July 27, 2015
In my most recent post, I asked whether the former Greek Finance Minister Yanis Varoufakis was really engaged in brinkmanship as we had all wondered? Or, had he calculated that Greek leverage would be at it’s greatest when there is nothing left to lose?
A must read story on the website of The Telegraph yesterday suggests that this guess was actually correct. Varoufakis was not driving fast towards the cliff, his plan involved driving straight over the cliff!
As I suggested in my post, that would seem to be a good use of a few months, because it would probably have forced a full renegotiation of Greek debt which would have included substantial write offs. It appears that Prime Minister Tsipras was unable to follow the plan towards it’s conclusion. Hence the reason for Varoufakis’ resignation.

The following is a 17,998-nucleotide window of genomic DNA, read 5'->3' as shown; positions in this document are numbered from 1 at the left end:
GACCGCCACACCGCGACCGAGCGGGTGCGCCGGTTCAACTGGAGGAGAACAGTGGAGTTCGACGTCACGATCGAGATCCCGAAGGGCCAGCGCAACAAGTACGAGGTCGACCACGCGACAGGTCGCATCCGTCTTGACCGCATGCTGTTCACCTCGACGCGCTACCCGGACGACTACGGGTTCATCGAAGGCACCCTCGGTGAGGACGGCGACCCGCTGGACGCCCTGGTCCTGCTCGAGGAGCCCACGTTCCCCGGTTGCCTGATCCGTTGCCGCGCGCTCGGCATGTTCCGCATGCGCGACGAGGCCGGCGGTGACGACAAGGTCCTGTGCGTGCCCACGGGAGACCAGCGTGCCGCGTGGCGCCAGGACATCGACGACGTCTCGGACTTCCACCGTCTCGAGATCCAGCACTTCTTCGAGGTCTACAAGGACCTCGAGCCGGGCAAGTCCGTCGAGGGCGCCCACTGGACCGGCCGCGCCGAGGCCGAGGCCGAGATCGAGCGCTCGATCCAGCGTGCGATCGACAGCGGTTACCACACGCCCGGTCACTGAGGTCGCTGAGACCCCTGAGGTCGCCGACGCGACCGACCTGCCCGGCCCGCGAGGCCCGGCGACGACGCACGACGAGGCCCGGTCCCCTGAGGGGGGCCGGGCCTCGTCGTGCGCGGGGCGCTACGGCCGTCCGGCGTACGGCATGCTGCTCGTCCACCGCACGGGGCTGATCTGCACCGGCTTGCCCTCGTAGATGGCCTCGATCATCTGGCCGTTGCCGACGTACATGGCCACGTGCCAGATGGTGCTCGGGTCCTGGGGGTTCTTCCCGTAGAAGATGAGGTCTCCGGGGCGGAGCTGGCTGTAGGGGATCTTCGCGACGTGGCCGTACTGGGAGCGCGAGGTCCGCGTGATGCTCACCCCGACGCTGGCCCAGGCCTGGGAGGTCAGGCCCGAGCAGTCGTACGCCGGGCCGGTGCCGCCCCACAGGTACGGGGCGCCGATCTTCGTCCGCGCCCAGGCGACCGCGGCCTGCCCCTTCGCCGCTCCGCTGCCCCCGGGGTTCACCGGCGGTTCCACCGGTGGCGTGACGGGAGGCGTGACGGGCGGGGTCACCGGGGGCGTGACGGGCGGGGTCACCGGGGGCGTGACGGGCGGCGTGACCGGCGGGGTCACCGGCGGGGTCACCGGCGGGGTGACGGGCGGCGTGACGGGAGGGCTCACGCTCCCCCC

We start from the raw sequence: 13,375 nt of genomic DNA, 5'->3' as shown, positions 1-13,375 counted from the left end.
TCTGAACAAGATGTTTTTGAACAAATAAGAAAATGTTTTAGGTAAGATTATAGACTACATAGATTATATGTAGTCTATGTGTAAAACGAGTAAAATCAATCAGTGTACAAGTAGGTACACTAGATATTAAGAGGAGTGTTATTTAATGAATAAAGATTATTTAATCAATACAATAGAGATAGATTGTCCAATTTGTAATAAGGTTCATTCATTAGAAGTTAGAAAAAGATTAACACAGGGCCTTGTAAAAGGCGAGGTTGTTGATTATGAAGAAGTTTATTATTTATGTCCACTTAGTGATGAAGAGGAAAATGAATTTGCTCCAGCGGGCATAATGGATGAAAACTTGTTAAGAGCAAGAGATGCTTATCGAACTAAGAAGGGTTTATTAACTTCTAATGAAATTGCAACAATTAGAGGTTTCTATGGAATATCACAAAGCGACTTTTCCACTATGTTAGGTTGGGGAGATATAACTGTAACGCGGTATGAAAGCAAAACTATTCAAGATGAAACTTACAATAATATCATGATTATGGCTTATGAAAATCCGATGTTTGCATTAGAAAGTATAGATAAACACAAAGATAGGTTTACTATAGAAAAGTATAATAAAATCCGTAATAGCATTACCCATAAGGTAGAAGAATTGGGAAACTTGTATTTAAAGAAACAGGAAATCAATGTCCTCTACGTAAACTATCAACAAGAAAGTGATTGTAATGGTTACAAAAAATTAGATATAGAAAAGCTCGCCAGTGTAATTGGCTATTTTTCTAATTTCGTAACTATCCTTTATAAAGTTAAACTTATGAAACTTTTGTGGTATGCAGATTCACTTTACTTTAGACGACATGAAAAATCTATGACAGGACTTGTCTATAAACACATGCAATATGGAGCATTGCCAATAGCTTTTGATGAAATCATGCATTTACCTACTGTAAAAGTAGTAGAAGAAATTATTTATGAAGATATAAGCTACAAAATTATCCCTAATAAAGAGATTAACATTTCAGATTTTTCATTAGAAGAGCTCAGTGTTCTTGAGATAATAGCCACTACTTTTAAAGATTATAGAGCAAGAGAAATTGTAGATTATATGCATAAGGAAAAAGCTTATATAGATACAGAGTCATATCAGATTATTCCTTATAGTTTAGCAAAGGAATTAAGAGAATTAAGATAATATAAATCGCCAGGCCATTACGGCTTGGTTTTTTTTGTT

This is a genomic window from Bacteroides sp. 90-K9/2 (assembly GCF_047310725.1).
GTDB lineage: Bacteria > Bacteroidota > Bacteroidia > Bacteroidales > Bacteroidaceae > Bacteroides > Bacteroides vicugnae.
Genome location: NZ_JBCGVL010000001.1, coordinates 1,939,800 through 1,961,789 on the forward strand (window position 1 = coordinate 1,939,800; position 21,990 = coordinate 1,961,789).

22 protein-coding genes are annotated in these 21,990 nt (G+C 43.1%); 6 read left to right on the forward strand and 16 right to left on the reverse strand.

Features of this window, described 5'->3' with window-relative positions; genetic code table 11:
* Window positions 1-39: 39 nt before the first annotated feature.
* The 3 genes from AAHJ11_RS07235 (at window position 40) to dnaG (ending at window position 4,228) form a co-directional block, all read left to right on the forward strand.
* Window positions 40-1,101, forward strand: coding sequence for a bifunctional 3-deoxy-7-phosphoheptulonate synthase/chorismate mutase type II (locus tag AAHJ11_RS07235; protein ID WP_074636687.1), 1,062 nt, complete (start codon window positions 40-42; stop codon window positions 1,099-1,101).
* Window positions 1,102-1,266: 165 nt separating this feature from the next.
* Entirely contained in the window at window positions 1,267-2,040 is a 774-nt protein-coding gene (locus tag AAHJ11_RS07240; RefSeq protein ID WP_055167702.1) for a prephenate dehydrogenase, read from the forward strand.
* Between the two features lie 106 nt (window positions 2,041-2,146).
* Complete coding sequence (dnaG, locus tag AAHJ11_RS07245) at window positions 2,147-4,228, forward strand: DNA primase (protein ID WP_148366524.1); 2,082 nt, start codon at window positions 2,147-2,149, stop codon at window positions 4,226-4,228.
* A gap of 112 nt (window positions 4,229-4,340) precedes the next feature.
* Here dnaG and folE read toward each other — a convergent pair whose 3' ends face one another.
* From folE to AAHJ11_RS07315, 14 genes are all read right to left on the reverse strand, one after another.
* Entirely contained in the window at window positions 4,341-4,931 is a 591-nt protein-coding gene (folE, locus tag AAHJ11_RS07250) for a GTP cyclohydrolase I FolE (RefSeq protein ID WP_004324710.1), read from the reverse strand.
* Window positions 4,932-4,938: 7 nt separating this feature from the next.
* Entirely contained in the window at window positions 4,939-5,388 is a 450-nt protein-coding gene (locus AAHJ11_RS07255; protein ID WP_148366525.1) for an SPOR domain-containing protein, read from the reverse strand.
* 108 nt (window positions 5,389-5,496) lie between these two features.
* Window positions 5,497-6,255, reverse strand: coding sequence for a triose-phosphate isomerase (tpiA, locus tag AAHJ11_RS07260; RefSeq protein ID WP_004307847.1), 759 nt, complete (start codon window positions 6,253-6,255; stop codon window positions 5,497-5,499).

As he mentioned in his first interview after leaving the negotiations, he did not think that Greece could be forced to leave the eurozone, so his plan seemed to be to insist on staying in but making Greek the financial situation so bad that writing off debt was a must-do.
Instead, by not following through, the Greek government has accepted a worse deal than it should have been able to agree to months ago and forced the banking system through the wringer for three weeks as well.
All the way means all the way.financialguy